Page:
Mahi-mahi, also known here as dolphin fish (though it is not related to the dolphin), is a mild-tasting white fish found off Florida’s Gulf coast that lends itself well to the heat of blackening (coated with spices including cayenne and pan-fried). These sandwiches are common in fish shacks and fancy seafood restaurants alike in south Florida. From an ecological standpoint, U.S.-caught mahi-mahi is preferred for consumption over the popular grouper, which, although still legally sold just about everywhere, is in danger of being overfished (and is sometimes misrepresented on menus here).

Where: In Boynton Beach, Hurricane Alley (529 E. Ocean Ave, map) does stellar seafood in suitably quirky, laid-back (including, well, the service), loud, over-decorated environs with a “hurricane” theme. Very Florida.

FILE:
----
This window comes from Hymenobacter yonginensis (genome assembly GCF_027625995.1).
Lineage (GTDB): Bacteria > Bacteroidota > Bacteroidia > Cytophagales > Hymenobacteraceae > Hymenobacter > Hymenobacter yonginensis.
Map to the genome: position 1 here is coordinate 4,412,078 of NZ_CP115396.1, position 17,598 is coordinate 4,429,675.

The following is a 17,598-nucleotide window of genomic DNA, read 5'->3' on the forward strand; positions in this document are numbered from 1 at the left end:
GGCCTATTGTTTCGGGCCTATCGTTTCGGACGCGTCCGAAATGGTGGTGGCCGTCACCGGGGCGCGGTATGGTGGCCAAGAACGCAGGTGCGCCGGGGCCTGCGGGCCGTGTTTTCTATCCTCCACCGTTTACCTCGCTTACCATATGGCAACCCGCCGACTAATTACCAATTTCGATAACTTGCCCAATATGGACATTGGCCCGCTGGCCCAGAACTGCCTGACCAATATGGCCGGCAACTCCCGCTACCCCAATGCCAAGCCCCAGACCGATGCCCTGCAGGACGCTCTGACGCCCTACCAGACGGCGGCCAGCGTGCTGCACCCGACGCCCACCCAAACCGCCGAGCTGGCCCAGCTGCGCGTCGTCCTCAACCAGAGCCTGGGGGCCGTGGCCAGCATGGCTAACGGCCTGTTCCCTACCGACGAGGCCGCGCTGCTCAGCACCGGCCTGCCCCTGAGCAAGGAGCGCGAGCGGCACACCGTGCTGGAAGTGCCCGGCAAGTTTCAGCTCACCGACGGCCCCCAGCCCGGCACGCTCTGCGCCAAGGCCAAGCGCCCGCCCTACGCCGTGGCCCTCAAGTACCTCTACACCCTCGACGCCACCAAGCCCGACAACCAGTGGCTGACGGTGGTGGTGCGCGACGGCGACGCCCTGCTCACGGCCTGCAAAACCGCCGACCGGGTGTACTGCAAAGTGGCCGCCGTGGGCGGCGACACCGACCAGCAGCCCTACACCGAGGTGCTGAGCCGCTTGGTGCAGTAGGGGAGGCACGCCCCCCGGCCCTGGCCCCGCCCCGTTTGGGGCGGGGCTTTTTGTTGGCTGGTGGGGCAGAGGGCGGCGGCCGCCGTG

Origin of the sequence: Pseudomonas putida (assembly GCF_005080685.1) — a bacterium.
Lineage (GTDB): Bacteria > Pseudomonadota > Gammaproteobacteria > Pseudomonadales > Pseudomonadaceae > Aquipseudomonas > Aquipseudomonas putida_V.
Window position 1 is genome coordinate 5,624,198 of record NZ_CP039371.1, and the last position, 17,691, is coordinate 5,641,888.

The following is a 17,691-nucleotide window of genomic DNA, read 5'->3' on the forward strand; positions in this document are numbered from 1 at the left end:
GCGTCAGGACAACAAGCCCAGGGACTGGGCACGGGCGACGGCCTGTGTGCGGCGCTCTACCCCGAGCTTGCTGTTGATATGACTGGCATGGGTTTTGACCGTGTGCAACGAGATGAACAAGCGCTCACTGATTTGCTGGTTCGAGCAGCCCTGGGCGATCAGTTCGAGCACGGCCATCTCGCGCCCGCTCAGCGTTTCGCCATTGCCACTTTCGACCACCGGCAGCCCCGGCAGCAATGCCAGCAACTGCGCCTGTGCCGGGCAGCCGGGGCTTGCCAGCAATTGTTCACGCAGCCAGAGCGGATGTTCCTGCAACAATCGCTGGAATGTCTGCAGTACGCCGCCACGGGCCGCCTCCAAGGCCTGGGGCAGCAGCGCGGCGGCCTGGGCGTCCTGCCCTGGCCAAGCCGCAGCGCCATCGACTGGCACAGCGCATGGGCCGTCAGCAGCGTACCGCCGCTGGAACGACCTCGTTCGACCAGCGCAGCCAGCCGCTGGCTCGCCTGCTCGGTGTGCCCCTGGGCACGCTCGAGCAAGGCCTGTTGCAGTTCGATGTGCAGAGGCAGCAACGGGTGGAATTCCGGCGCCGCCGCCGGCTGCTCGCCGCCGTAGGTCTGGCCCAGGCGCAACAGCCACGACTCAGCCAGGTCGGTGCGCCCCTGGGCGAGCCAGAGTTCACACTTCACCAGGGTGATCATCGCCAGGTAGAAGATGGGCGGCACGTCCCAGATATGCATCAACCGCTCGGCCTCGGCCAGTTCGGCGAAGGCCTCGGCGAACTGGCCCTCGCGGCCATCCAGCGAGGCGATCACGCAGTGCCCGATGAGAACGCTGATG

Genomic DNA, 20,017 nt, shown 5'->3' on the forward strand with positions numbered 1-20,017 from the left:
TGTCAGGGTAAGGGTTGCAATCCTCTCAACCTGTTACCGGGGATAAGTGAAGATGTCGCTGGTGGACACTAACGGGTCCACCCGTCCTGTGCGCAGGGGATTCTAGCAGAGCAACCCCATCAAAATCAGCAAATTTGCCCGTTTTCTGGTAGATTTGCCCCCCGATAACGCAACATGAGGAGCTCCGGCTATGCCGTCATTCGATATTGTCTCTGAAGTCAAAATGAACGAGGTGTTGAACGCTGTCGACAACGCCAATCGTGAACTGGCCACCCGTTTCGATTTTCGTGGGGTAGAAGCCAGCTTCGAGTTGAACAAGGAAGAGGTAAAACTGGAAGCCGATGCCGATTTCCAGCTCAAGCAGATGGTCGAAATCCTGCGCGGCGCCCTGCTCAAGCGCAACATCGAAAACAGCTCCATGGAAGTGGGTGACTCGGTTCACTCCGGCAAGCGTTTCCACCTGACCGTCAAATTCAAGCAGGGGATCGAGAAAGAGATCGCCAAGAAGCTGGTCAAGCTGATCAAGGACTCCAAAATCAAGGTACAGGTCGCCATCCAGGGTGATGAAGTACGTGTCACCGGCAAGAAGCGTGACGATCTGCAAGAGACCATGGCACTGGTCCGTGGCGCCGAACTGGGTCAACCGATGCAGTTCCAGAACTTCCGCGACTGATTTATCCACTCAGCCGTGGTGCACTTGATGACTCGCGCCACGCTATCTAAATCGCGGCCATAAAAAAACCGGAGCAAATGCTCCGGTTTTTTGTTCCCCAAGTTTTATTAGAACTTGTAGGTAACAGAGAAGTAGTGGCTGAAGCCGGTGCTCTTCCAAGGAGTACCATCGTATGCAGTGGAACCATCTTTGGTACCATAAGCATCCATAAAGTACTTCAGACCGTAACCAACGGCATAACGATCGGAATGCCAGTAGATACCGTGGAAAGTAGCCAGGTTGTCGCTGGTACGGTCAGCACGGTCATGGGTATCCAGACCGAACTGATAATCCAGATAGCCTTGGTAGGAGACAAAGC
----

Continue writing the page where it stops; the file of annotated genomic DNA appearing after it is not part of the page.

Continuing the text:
When: Sun-Thurs, 11am-11pm (kitchen closes 10pm); Fri-Sat, 11am-midnight (kitchen closes 11pm)

Order: The mahi-mahi sandwich ($13.95), which stacks the fish along with leafy green lettuce, fresh tomato, and a bit of tartar sauce on a big kaiser roll; plus the delicious raw oysters, rich seafood bisque, and homemade smoked marlin dip. We also hear the deep-fried softshell crab sandwich is a winner here, though the restaurant had sold out of it the night we visited.

Alternatively: Look for good renditions of this sandwich at one of South Florida’s timeless seafood dives, like Deerfield Beach’s Whale’s Rib (954-421-8880; 2031 NE 2nd St., map), where you can have it regular or “Key West” style, with Swiss cheese, purple slaw, and Thousand Island dressing; or our beloved Tarks of Dania Beach (1317 S. Federal Hwy, map), further south in Dania.